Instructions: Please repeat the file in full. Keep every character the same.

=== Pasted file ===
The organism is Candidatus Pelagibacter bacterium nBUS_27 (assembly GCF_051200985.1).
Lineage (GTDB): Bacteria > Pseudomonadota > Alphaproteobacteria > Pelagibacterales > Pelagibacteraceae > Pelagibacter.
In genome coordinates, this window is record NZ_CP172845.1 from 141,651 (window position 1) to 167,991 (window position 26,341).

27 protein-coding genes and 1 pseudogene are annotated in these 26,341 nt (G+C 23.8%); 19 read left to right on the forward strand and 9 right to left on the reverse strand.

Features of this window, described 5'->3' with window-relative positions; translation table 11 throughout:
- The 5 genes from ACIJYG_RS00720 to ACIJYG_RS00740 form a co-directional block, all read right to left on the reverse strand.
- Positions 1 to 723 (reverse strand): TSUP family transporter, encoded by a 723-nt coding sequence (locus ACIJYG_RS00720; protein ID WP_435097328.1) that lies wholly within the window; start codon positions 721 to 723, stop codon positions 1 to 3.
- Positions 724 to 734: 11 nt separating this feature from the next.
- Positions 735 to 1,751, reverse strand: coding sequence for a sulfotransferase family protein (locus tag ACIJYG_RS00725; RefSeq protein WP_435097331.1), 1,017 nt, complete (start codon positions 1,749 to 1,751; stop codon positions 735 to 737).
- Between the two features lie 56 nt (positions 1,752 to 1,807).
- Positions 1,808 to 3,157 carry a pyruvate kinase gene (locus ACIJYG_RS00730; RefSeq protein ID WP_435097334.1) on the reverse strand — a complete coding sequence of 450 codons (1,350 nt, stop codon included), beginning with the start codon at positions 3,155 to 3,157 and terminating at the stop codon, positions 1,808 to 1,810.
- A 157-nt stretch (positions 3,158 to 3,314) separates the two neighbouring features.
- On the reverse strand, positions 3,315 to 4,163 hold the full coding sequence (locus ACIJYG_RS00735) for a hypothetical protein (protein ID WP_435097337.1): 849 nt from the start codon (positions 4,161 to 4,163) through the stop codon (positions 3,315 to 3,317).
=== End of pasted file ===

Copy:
The organism is Candidatus Pelagibacter bacterium nBUS_27 (assembly GCF_051200985.1).
Lineage (GTDB): Bacteria > Pseudomonadota > Alphaproteobacteria > Pelagibacterales > Pelagibacteraceae > Pelagibacter.
In genome coordinates, this window is record NZ_CP172845.1 from 141,651 (window position 1) to 167,991 (window position 26,341).

27 protein-coding genes and 1 pseudogene are annotated in these 26,341 nt (G+C 23.8%); 19 read left to right on the forward strand and 9 right to left on the reverse strand.

Features of this window, described 5'->3' with window-relative positions; translation table 11 throughout:
- The 5 genes from ACIJYG_RS00720 to ACIJYG_RS00740 form a co-directional block, all read right to left on the reverse strand.
- Positions 1 to 723 (reverse strand): TSUP family transporter, encoded by a 723-nt coding sequence (locus ACIJYG_RS00720; protein ID WP_435097328.1) that lies wholly within the window; start codon positions 721 to 723, stop codon positions 1 to 3.
- Positions 724 to 734: 11 nt separating this feature from the next.
- Positions 735 to 1,751, reverse strand: coding sequence for a sulfotransferase family protein (locus tag ACIJYG_RS00725; RefSeq protein WP_435097331.1), 1,017 nt, complete (start codon positions 1,749 to 1,751; stop codon positions 735 to 737).
- Between the two features lie 56 nt (positions 1,752 to 1,807).
- Positions 1,808 to 3,157 carry a pyruvate kinase gene (locus ACIJYG_RS00730; RefSeq protein ID WP_435097334.1) on the reverse strand — a complete coding sequence of 450 codons (1,350 nt, stop codon included), beginning with the start codon at positions 3,155 to 3,157 and terminating at the stop codon, positions 1,808 to 1,810.
- A 157-nt stretch (positions 3,158 to 3,314) separates the two neighbouring features.
- On the reverse strand, positions 3,315 to 4,163 hold the full coding sequence (locus ACIJYG_RS00735) for a hypothetical protein (protein ID WP_435097337.1): 849 nt from the start codon (positions 4,161 to 4,163) through the stop codon (positions 3,315 to 3,317).